That landed the artist in court, but he was eventually acquitted for lack of evidence and testimony.

Although that dealt a crushing blow to his New York business, he was still revered in mystic communities in Boston.

But after a while, the Spiritualist movement — the same one that accelerated Mumler’s rise to fame — folded. Needless to say, that wasn’t good for business.

William Mumler died completely destitute in 1884.

While he did go on to make contributions to the photography industry — most notably with the discovery of a wood-cut printing method then known as the Mumler Process — his career didn’t really survive (much less thrive) after the court revealed his true colors.

(via Mashable)

These Abstract Photos Will Make You See Natural Beauty in a New and Amazing Way

Photographer Thorsten Scheuermann spends a lot of time hiking through various national parks in the western US, capturing the incredible feats of nature on camera. His photos range from grand, sweeping vistas of deserts, river valleys and forests to classic “portrait” style images of trees, waterfalls and animals.

And sometimes, he goes for something a little different, framing the images in such a way that the less immediately noticeable, but no less beautiful, parts of the scenery get their own time in the spotlight.



Because of the way the photos are set up, the larger context is removed, and the viewer only sees the details, which now look like an abstract pattern of color, shape and texture. In this way, nature is presented in a beautiful new way that’s playful as well as mysterious. This is achieved by careful framing and cropping, and by eliminating any human presence or anything that can reference the scale of what you’re actually looking at. By removing size and location cues, we’re left with just the image, which might cover many square miles or only a few square inches, and we can simply absorb its beauty.


Palo Alto, CA

Born in Fire

Big Island, HI

Clear as Mud

Alvord Desert, OR


Kirkland, WA

Clay Palette

Painted Hills, OR

Sequoia Light, Sequoia National Park, CA

Ice Bubbles

Columbia River Gorge, OR

Strawberry Swirls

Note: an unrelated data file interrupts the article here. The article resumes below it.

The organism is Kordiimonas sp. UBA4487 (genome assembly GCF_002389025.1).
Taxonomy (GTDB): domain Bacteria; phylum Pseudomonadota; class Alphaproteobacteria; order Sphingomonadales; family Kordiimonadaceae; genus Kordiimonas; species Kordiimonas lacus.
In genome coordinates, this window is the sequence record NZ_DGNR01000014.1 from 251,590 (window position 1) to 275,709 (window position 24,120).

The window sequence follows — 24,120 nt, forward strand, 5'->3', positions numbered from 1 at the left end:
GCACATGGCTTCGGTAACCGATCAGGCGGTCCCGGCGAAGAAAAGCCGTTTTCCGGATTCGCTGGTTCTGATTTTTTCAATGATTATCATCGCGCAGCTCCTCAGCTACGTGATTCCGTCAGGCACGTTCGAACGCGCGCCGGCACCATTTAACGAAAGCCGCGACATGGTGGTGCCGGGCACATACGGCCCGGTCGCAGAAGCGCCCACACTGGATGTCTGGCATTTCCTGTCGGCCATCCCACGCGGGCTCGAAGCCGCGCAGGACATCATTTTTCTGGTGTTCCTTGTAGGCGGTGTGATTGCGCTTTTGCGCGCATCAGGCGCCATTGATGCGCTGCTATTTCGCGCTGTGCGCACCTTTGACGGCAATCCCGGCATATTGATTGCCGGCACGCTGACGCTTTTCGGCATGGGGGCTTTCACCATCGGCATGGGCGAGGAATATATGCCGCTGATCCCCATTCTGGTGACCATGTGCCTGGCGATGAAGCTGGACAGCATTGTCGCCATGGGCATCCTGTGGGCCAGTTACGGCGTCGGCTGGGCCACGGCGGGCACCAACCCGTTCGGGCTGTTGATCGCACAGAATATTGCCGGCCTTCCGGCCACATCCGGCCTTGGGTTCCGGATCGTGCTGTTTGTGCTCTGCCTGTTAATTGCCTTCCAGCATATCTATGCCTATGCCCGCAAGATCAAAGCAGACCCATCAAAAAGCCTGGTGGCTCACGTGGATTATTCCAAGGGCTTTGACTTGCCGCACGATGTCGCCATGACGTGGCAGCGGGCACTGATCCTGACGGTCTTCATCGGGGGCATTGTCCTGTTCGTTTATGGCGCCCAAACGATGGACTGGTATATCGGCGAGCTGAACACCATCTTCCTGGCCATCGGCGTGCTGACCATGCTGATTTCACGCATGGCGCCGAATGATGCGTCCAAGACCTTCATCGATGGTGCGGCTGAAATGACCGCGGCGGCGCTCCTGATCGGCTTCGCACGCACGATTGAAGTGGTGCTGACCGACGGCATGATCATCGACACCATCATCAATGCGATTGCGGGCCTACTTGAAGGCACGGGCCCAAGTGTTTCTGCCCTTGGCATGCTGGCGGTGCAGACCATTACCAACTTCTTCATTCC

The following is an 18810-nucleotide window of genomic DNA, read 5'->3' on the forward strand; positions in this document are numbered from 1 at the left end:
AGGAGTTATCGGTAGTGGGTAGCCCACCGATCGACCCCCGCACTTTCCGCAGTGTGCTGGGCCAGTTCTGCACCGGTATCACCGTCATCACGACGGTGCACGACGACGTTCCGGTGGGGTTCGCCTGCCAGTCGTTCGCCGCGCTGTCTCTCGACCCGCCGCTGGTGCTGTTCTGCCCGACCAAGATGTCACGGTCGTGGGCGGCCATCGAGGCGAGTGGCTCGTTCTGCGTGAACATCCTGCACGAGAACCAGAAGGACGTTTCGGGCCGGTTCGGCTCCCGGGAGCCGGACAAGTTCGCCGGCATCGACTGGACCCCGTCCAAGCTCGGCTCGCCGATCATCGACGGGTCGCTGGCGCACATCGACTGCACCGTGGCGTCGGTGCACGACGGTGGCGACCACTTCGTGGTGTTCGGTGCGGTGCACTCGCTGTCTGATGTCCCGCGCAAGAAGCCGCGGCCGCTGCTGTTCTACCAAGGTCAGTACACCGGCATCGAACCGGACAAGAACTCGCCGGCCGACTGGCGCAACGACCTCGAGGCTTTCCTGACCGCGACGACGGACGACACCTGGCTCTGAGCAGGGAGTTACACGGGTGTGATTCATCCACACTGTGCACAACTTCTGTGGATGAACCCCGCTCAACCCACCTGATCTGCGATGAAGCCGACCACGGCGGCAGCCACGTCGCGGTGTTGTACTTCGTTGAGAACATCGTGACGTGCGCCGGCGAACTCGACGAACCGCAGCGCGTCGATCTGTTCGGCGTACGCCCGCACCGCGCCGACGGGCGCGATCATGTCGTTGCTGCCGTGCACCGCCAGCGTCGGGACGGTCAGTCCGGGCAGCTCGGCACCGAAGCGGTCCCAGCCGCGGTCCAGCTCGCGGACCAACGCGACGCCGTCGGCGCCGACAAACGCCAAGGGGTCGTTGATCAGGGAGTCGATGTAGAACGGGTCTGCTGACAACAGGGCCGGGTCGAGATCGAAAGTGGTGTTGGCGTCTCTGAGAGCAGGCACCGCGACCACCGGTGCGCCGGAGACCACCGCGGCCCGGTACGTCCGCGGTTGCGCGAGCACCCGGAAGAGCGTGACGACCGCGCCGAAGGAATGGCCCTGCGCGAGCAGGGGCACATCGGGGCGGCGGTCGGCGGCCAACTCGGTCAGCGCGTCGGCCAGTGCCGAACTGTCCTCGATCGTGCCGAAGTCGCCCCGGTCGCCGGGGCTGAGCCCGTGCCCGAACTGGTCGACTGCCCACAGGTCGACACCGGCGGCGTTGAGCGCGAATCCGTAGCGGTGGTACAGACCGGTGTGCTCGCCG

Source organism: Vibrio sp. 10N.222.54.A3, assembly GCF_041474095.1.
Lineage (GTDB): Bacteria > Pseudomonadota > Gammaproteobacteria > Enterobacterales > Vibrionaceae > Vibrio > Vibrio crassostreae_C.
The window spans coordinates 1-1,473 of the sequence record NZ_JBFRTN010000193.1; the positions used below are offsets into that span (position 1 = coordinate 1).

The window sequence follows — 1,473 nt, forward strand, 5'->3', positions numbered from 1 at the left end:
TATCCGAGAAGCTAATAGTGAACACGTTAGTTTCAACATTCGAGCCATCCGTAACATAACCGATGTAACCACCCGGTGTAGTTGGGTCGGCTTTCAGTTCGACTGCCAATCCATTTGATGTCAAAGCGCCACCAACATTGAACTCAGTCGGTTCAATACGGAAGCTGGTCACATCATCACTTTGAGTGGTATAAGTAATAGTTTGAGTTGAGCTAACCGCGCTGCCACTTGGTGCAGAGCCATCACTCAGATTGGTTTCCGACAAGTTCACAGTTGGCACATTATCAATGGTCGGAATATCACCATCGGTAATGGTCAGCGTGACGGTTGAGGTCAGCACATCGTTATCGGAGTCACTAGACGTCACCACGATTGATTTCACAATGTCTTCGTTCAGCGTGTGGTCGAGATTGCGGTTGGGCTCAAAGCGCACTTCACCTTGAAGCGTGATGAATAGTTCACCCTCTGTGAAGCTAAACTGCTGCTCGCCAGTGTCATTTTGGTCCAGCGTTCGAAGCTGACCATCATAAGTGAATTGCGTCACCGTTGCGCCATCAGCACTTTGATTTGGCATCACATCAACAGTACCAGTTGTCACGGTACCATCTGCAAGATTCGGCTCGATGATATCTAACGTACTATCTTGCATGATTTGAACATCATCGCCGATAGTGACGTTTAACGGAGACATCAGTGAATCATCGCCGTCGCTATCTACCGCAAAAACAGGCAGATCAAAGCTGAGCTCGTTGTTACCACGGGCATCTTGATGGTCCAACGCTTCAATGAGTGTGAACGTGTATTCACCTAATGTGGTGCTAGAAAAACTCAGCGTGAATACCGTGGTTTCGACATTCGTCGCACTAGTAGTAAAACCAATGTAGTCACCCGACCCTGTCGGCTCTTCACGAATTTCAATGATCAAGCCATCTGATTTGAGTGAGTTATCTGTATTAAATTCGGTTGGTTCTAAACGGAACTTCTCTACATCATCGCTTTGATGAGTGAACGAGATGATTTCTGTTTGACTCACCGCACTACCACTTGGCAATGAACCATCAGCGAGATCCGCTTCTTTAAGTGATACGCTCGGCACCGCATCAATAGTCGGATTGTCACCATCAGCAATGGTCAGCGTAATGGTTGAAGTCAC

Painted Hills, OR

(via Thorsten Scheuermann)

“I love hiking in America’s National Parks,” Scheuermann says, “[I] enjoy capturing both grand vistas in beautiful light as well as intimate scenes just waiting to be discovered by visitors with an open mind and open eyes.”


You’ll Swear These Colorful Animals are Photoshopped, But They’re All Natural.

We all know what pigeons, lobster, and crickets look like, and they really aren’t much to write home about. Sure, occasionally you might find one with an usual marking or two, but nothing too impressive.

That is, until you see these guys. Along with some other friends from the animal and insect kingdoms, each of these seem to have been tampered with on Photoshop or possibly taken a dip into a Lisa Frank factory. But trust us: they’re 100% real and you can totally find them in nature around the world. We promise. 

1.) Nicobar Pigeon

1.) Nicobar Pigeon Flickr

2.) Pink Orchid Mantis

2.) Pink Orchid Mantis Imgur

3.) Purple Snail

3.) Purple Snail DeviantArt

4.) Regal Ring-neck Snake

4.) Regal Ring-neck Snake Imgur

5.) Pink Katydid

5.) Pink Katydid Bored Panda

6.) Rainbow Cricket

6.) Rainbow Cricket Flickr

7.) Texas Wasp Moth

7.) Texas Wasp Moth Bored Panda

8.) Cobalt Blue Tarantula

8.) Cobalt Blue Tarantula Bored Panda

9.) Ayam Cemani Rooster

9.) Ayam Cemani Rooster Imgur

10.) Pink Robin

10.) Pink Robin Flickr

11.) Lilac Breated Roller